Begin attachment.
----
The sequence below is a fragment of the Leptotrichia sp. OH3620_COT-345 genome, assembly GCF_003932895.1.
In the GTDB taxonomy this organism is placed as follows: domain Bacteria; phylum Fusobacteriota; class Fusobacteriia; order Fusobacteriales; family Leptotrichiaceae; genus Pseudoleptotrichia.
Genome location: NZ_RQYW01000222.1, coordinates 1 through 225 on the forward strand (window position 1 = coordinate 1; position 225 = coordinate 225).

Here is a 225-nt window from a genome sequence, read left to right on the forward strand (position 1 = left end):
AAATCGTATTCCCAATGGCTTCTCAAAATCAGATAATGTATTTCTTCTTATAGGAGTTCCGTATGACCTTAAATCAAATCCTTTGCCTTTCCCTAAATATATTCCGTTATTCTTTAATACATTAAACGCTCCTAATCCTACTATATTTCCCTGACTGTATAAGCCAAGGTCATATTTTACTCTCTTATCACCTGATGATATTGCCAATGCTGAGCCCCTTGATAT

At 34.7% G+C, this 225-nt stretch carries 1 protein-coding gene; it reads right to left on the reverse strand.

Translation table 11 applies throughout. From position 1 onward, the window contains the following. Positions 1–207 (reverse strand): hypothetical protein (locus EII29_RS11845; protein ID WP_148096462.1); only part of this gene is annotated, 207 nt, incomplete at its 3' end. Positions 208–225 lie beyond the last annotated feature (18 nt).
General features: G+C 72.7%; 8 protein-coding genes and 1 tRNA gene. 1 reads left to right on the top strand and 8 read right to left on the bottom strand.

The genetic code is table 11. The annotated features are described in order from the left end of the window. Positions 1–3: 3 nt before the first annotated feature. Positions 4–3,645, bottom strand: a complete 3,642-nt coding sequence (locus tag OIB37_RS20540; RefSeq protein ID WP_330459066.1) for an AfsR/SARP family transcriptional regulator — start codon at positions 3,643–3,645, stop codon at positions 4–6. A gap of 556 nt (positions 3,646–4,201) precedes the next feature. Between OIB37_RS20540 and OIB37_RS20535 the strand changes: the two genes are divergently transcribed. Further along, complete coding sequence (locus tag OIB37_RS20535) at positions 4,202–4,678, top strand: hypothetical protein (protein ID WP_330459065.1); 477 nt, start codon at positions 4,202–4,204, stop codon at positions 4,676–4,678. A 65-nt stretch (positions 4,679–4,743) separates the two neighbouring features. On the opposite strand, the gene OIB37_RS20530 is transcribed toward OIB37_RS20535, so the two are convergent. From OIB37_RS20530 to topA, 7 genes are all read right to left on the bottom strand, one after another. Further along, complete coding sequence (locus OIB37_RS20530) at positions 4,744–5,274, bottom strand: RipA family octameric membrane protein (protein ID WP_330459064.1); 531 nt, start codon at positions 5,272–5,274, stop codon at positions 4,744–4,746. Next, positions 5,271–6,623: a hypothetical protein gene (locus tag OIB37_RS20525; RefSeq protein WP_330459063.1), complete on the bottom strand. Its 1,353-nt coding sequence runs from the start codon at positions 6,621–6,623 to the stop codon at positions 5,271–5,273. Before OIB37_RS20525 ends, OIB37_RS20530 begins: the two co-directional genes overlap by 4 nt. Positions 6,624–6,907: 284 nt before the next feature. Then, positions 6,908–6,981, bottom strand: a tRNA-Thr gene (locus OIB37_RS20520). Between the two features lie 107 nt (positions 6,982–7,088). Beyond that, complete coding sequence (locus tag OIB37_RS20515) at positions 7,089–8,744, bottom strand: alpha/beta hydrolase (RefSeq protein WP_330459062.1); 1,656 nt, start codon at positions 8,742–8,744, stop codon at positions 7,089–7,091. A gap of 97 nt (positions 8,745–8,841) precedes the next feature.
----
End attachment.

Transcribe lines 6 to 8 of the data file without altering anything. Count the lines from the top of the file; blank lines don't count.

At 34.7% G+C, this 225-nt stretch carries 1 protein-coding gene; it reads right to left on the reverse strand.

Translation table 11 applies throughout. From position 1 onward, the window contains the following. Positions 1–207 (reverse strand): hypothetical protein (locus EII29_RS11845; protein ID WP_148096462.1); only part of this gene is annotated, 207 nt, incomplete at its 3' end. Positions 208–225 lie beyond the last annotated feature (18 nt).
General features: G+C 72.7%; 8 protein-coding genes and 1 tRNA gene. 1 reads left to right on the top strand and 8 read right to left on the bottom strand.